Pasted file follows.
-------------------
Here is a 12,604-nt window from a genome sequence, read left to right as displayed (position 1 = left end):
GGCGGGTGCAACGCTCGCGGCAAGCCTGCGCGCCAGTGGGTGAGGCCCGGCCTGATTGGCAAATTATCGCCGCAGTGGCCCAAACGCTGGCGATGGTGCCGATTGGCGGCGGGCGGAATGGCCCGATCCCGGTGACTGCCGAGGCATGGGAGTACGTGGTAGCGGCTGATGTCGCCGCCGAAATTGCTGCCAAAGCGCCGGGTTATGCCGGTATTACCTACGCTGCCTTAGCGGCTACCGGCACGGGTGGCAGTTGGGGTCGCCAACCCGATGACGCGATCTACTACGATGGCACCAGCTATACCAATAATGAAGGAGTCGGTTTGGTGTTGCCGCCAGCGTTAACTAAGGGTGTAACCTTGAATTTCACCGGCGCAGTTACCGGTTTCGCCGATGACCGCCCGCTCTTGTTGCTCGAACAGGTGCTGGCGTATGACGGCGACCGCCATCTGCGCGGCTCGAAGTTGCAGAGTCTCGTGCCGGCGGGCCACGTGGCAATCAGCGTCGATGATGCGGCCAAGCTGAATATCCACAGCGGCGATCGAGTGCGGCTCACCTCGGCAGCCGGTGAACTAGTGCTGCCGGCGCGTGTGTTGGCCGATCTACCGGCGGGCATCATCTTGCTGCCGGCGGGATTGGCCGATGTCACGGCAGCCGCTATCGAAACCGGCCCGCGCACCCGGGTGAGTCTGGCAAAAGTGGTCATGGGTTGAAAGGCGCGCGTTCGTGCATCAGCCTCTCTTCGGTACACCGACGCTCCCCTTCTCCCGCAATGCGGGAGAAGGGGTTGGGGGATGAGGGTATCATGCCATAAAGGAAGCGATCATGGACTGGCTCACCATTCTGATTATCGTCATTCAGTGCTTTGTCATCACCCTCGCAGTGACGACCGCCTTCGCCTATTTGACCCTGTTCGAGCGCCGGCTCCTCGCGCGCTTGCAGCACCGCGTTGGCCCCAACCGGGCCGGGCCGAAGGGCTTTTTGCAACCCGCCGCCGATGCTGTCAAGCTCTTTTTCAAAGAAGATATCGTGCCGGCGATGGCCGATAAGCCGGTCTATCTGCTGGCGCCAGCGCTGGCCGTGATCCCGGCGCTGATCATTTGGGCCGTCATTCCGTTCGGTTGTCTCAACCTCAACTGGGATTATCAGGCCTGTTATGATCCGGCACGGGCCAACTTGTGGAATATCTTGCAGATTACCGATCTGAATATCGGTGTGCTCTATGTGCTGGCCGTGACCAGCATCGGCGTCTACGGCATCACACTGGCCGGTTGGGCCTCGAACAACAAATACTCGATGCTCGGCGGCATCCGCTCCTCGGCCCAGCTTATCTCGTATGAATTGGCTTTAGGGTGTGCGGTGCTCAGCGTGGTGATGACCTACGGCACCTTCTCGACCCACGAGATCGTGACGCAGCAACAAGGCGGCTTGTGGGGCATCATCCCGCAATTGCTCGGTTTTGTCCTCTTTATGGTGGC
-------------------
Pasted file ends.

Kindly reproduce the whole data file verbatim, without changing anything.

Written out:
Here is a 12,604-nt window from a genome sequence, read left to right as displayed (position 1 = left end):
GGCGGGTGCAACGCTCGCGGCAAGCCTGCGCGCCAGTGGGTGAGGCCCGGCCTGATTGGCAAATTATCGCCGCAGTGGCCCAAACGCTGGCGATGGTGCCGATTGGCGGCGGGCGGAATGGCCCGATCCCGGTGACTGCCGAGGCATGGGAGTACGTGGTAGCGGCTGATGTCGCCGCCGAAATTGCTGCCAAAGCGCCGGGTTATGCCGGTATTACCTACGCTGCCTTAGCGGCTACCGGCACGGGTGGCAGTTGGGGTCGCCAACCCGATGACGCGATCTACTACGATGGCACCAGCTATACCAATAATGAAGGAGTCGGTTTGGTGTTGCCGCCAGCGTTAACTAAGGGTGTAACCTTGAATTTCACCGGCGCAGTTACCGGTTTCGCCGATGACCGCCCGCTCTTGTTGCTCGAACAGGTGCTGGCGTATGACGGCGACCGCCATCTGCGCGGCTCGAAGTTGCAGAGTCTCGTGCCGGCGGGCCACGTGGCAATCAGCGTCGATGATGCGGCCAAGCTGAATATCCACAGCGGCGATCGAGTGCGGCTCACCTCGGCAGCCGGTGAACTAGTGCTGCCGGCGCGTGTGTTGGCCGATCTACCGGCGGGCATCATCTTGCTGCCGGCGGGATTGGCCGATGTCACGGCAGCCGCTATCGAAACCGGCCCGCGCACCCGGGTGAGTCTGGCAAAAGTGGTCATGGGTTGAAAGGCGCGCGTTCGTGCATCAGCCTCTCTTCGGTACACCGACGCTCCCCTTCTCCCGCAATGCGGGAGAAGGGGTTGGGGGATGAGGGTATCATGCCATAAAGGAAGCGATCATGGACTGGCTCACCATTCTGATTATCGTCATTCAGTGCTTTGTCATCACCCTCGCAGTGACGACCGCCTTCGCCTATTTGACCCTGTTCGAGCGCCGGCTCCTCGCGCGCTTGCAGCACCGCGTTGGCCCCAACCGGGCCGGGCCGAAGGGCTTTTTGCAACCCGCCGCCGATGCTGTCAAGCTCTTTTTCAAAGAAGATATCGTGCCGGCGATGGCCGATAAGCCGGTCTATCTGCTGGCGCCAGCGCTGGCCGTGATCCCGGCGCTGATCATTTGGGCCGTCATTCCGTTCGGTTGTCTCAACCTCAACTGGGATTATCAGGCCTGTTATGATCCGGCACGGGCCAACTTGTGGAATATCTTGCAGATTACCGATCTGAATATCGGTGTGCTCTATGTGCTGGCCGTGACCAGCATCGGCGTCTACGGCATCACACTGGCCGGTTGGGCCTCGAACAACAAATACTCGATGCTCGGCGGCATCCGCTCCTCGGCCCAGCTTATCTCGTATGAATTGGCTTTAGGGTGTGCGGTGCTCAGCGTGGTGATGACCTACGGCACCTTCTCGACCCACGAGATCGTGACGCAGCAACAAGGCGGCTTGTGGGGCATCATCCCGCAATTGCTCGGTTTTGTCCTCTTTATGGTGGC